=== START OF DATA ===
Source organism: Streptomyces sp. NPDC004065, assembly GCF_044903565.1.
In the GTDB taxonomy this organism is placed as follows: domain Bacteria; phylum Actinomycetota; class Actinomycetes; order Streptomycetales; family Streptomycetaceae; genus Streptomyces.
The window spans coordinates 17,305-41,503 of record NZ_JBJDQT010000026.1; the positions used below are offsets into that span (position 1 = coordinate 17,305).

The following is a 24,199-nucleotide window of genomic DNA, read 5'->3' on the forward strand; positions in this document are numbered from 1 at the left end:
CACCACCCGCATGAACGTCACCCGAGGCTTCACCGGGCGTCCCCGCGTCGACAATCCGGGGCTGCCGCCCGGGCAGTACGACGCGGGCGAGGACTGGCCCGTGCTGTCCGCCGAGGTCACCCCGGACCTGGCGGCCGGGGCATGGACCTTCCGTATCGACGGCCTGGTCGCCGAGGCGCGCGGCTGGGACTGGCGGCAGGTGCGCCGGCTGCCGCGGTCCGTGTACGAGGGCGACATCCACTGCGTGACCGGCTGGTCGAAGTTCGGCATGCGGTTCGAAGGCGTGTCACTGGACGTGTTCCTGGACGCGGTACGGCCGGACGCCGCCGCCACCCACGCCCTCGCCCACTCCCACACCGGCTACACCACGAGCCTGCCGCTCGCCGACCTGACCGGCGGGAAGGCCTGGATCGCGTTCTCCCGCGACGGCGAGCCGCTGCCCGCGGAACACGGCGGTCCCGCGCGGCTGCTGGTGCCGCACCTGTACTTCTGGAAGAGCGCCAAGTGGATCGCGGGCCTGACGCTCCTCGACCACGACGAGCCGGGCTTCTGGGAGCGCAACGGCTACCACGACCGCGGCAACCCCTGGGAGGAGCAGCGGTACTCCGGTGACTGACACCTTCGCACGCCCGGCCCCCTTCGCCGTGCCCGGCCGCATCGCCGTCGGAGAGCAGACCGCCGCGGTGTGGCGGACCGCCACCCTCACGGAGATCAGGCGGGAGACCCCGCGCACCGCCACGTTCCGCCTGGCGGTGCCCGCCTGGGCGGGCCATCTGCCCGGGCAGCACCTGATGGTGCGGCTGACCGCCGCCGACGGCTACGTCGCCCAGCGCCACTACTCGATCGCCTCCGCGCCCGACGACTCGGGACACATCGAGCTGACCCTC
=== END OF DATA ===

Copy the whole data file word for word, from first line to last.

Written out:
Source organism: Streptomyces sp. NPDC004065, assembly GCF_044903565.1.
In the GTDB taxonomy this organism is placed as follows: domain Bacteria; phylum Actinomycetota; class Actinomycetes; order Streptomycetales; family Streptomycetaceae; genus Streptomyces.
The window spans coordinates 17,305-41,503 of record NZ_JBJDQT010000026.1; the positions used below are offsets into that span (position 1 = coordinate 17,305).

The following is a 24,199-nucleotide window of genomic DNA, read 5'->3' on the forward strand; positions in this document are numbered from 1 at the left end:
CACCACCCGCATGAACGTCACCCGAGGCTTCACCGGGCGTCCCCGCGTCGACAATCCGGGGCTGCCGCCCGGGCAGTACGACGCGGGCGAGGACTGGCCCGTGCTGTCCGCCGAGGTCACCCCGGACCTGGCGGCCGGGGCATGGACCTTCCGTATCGACGGCCTGGTCGCCGAGGCGCGCGGCTGGGACTGGCGGCAGGTGCGCCGGCTGCCGCGGTCCGTGTACGAGGGCGACATCCACTGCGTGACCGGCTGGTCGAAGTTCGGCATGCGGTTCGAAGGCGTGTCACTGGACGTGTTCCTGGACGCGGTACGGCCGGACGCCGCCGCCACCCACGCCCTCGCCCACTCCCACACCGGCTACACCACGAGCCTGCCGCTCGCCGACCTGACCGGCGGGAAGGCCTGGATCGCGTTCTCCCGCGACGGCGAGCCGCTGCCCGCGGAACACGGCGGTCCCGCGCGGCTGCTGGTGCCGCACCTGTACTTCTGGAAGAGCGCCAAGTGGATCGCGGGCCTGACGCTCCTCGACCACGACGAGCCGGGCTTCTGGGAGCGCAACGGCTACCACGACCGCGGCAACCCCTGGGAGGAGCAGCGGTACTCCGGTGACTGACACCTTCGCACGCCCGGCCCCCTTCGCCGTGCCCGGCCGCATCGCCGTCGGAGAGCAGACCGCCGCGGTGTGGCGGACCGCCACCCTCACGGAGATCAGGCGGGAGACCCCGCGCACCGCCACGTTCCGCCTGGCGGTGCCCGCCTGGGCGGGCCATCTGCCCGGGCAGCACCTGATGGTGCGGCTGACCGCCGCCGACGGCTACGTCGCCCAGCGCCACTACTCGATCGCCTCCGCGCCCGACGACTCGGGACACATCGAGCTGACCCTC